Erik Gudbranson was selected third overall by the Florida Panthers in the 2010 draft. (Aaron Bell/OHL Images)
Canada eked out a 1-0 win at the Ivan Hlinka Memorial Tournament on the weekend, but the fact Team USA got to the final speaks very well for America’s hockey future. You see, the Yanks don’t send the traditionally strong NTDP kids to the Ivan Hlinka. Instead, they use the Czech/Slovakian showdown as a sort of reward for other young Americans affiliated with USA Hockey.
So basically, the competition got dusted by some very good – but not all of the very good – players from the U.S. But there’s plenty of news from the prospect world to catch up on, so here’s a look at some of the kids we’re excited to see in the NHL one day.
With new GM Dale Tallon still putting his stamp on the team, there’s a lot of opportunity on the Florida Panthers blueline right now. And despite the fact last year’s first round pick, defenseman Dmitry Kulikov, went straight to the big club from junior, there’s a lot of buzz about another teenager joining the ranks.
Gudbranson, a 6-foot-4, 195-pounder, knows his NHL dream can start very soon.
“Absolutely,” he said. “It’s gonna come with a lot of work this summer; put on a lot of weight, polish up some skills and habits that will make me a pro. I’m going to have to work hard this summer and hopefully make the jump.”
The Frontenacs stalwart had an up-and-down season due to various maladies, but there’s no overlooking the fact he still had 23 points and a plus-11 rating (second on the team) from the blueline in 41 games.
“I was out for about 11 weeks in total with the knee injury and mono so I really had to start a second season,” Gudbranson noted. “It was tough mentally, but I think I played well after that and didn’t use it as an excuse.”
Based on his frame, skill set and attitude, Gudbranson has the chops to go straight to the NHL.
“I think I’m a good skater for my size,” he said. “I play with an edge, I can intimidate guys and potentially change the pace of a game. I want to be a leader on the ice and off the ice. If somebody needs me to drop the gloves I’m the first guy to do it. Whether it’s a fourth-line player or a first-line player, I’m there for my teammates.” Drafted third overall by Florida in 2010.
Before we crown RNH as the No. 1 pick for 2011 based on his Ivan Hlinka heroics, let’s not forget fellow frontrunners Sean Couturier and Adam Larsson were too old to participate (late birthdays). Nevertheless, ‘The Nuge’ had the only goal in the gold medal game, added a hat trick against Switzerland and generally terrorized the field. So yeah, he’s up there. Draft eligible in 2011.
Undersized at 5-foot-7 and 150 pounds, Hohmann hasn’t let his frame become an issue yet. The playmaking pivot led Team USA in scoring at the Ivan Hlinka with six points in five games and can stickhandle like a demon. He’s committed to Boston University in the future. Draft eligible in 2011.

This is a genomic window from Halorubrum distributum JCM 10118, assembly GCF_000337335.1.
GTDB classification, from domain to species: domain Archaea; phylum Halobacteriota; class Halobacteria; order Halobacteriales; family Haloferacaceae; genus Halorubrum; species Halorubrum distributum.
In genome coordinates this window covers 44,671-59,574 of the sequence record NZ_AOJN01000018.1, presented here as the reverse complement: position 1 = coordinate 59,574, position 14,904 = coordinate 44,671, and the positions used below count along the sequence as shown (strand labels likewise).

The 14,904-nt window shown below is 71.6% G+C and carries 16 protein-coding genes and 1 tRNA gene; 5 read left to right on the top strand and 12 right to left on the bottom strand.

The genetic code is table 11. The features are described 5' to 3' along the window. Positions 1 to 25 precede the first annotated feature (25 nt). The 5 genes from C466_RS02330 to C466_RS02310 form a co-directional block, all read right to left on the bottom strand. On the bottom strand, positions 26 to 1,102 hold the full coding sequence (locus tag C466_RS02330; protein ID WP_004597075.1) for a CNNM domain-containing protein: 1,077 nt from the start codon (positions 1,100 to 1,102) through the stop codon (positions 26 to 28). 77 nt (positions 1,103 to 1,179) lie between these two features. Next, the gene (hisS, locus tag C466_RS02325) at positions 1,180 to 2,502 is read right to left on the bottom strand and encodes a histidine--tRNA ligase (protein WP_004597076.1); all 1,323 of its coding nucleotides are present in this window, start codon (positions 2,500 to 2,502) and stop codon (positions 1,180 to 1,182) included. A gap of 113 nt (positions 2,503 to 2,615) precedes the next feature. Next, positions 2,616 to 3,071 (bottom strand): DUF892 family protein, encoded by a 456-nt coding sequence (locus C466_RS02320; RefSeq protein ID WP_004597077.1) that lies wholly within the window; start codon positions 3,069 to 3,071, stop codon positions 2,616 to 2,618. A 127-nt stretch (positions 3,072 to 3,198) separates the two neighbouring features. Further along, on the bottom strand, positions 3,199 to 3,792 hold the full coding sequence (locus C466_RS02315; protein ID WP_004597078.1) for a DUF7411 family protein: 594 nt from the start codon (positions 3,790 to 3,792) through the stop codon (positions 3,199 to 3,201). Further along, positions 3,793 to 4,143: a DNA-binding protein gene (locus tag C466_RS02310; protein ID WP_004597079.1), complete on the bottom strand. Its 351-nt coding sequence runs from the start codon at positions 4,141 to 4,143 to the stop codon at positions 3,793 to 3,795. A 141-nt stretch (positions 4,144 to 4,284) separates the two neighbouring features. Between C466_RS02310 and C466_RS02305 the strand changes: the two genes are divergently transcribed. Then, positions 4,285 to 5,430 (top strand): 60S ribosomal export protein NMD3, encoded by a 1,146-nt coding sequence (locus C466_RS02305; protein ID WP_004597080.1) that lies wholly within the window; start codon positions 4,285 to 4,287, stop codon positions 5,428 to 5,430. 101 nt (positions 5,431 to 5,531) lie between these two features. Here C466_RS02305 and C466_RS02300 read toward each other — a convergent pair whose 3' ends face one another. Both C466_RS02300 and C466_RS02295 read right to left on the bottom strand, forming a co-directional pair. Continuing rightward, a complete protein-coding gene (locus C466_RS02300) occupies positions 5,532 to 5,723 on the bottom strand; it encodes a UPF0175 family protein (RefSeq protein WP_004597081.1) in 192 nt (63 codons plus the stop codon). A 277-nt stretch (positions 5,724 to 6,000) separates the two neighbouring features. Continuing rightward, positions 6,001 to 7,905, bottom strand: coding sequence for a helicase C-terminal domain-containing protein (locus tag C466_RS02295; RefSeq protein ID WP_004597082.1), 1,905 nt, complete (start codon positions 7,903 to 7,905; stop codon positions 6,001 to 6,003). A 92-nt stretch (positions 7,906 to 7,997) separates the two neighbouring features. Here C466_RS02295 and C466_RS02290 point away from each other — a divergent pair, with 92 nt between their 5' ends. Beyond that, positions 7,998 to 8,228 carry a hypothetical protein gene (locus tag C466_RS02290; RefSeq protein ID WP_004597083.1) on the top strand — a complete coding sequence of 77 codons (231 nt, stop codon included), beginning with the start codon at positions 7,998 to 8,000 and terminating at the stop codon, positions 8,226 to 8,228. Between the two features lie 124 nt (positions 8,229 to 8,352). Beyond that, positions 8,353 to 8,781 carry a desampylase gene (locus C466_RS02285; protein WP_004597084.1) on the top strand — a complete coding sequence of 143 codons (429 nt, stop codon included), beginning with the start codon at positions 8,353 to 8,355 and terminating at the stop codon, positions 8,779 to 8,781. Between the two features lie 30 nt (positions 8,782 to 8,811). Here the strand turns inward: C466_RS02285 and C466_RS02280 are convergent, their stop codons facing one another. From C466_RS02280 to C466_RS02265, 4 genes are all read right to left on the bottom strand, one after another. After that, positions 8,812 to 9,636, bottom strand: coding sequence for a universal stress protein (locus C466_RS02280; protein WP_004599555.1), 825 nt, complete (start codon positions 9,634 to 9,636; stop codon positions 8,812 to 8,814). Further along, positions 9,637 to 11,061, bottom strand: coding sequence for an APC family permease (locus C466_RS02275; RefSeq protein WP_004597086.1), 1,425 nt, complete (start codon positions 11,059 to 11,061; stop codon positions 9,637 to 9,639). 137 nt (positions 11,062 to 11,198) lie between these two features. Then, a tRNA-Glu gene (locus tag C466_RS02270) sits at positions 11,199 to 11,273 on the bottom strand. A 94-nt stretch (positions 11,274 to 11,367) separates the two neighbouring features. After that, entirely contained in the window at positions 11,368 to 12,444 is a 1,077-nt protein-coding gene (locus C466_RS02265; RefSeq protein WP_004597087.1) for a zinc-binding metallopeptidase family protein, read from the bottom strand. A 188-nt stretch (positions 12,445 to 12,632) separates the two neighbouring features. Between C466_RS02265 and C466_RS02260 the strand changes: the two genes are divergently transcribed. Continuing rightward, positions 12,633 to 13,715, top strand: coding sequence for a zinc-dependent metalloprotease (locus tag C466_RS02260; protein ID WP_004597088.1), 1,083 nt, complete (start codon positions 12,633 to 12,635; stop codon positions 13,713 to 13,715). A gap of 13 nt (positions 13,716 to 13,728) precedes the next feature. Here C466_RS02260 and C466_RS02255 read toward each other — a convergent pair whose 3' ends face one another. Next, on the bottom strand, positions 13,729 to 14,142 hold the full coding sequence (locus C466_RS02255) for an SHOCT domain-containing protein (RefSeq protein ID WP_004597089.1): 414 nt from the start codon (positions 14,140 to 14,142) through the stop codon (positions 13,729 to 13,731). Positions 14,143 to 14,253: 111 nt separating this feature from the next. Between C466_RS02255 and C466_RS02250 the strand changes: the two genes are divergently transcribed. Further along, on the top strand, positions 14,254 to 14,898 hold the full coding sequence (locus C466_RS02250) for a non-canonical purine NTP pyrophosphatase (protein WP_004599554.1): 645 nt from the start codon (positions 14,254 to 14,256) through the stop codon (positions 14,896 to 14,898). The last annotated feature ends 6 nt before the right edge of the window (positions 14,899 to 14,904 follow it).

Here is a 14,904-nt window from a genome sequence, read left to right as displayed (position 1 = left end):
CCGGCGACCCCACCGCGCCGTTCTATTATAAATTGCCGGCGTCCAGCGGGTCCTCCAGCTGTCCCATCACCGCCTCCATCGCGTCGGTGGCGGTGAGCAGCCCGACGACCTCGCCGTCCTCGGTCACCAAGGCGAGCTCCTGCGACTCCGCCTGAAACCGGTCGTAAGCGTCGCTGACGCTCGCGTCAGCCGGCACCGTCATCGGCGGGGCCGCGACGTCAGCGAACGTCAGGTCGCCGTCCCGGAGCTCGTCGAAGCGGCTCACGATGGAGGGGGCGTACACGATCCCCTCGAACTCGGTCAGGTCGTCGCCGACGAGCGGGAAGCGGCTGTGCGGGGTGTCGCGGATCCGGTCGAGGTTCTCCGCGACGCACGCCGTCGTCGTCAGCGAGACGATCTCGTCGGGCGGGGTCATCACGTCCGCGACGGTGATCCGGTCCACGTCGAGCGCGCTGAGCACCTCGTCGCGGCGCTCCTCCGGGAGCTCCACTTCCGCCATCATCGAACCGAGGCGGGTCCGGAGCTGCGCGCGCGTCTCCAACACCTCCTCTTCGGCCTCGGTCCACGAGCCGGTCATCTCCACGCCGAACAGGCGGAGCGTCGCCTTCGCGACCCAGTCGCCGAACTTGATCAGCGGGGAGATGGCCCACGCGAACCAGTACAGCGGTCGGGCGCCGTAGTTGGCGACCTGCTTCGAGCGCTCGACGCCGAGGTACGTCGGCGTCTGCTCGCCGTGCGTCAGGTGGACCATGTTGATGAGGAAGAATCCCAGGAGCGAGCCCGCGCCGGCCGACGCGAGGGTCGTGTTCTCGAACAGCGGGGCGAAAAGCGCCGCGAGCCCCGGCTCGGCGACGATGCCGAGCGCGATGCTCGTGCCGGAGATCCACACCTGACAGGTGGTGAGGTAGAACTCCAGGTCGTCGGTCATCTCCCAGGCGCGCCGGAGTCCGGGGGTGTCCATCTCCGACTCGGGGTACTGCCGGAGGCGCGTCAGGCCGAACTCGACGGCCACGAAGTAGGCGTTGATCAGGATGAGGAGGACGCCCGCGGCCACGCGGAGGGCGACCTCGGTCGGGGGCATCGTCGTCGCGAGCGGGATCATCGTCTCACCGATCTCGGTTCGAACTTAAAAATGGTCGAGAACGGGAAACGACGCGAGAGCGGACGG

The Quebec League got a big boost when Leblanc left Harvard recently for the Juniors. He’s a French-Canadian Habs pick playing in the province’s biggest city and gives Couturier competition for the league scoring title. The question now is how fast he graduates from maroon to bleu, blanc et rouge. Drafted 18th overall by Montreal in 2009.
Between arrests and departures, it’s been a rough couple of years for the Notre Dame Fighting Irish and Tinordi’s switch to London is another toughie for South Bend. But if you’re a Knights fan, it’s great news to have a talented and imposing blueliner to complement the youthful skill of Scott Harrington. Drafted 22nd overall by Montreal in 2010.
Yep, he’s one of those Sutters, but the talented center is from Montana, which is why he suited up for Team USA at the Ivan Hlinka. Sutter was an offensive force at the tourney, with his two goals against Sweden in the semifinal looming the largest. Draft eligible in 2011.
Nermark was all over the Swedish scoresheets at the Ivan Hlinka, helping his squad to bronze with three points in a 6-1 demolition of the Czech Republic. The young center has produced numbers at every level, despite usually playing up an age group. He played for Leksand last year, but is now with Linkoping. Draft eligible in 2011.
Ambroz is coming off a successful Ivan Hlinka with Team USA, but his full impact will be measured by what he does back in Omaha this season. Ambroz has top-five draft potential and decided not to go to the University of Minnesota this year because ample ice time was not guaranteed. The kid’s big at 6-foot-3, 208 pounds, so watch out for him this season. Draft eligible in 2011.
The Russians finished out of the medals at the Ivan Hlinka, but the future is bright. Yakupov, who will join fellow countryman Alex Galchenyuk in Sarnia this year, found the scoresheet twice in a round-robin shootout win over the U.S. despite being one of the younger players in the tourney. Draft eligible in 2012.
Some see the next Scott Niedermayer in Murray, who captained the Canadians to gold at the Ivan Hlinka. He’s a puckmoving wizard and his 27 points in 52 games with the Tips last year were pretty smooth for a rookie – especially one who had just turned 16 when the season began. Draft eligible in 2012.
The Hot List, a weekly roundup of minor league, junior, college and high school players we’re excited to one day see in the NHL, appears regularly throughout the off-season only on thehockeynews.com. A player is eligible for The Hot List until they play in their first NHL game.
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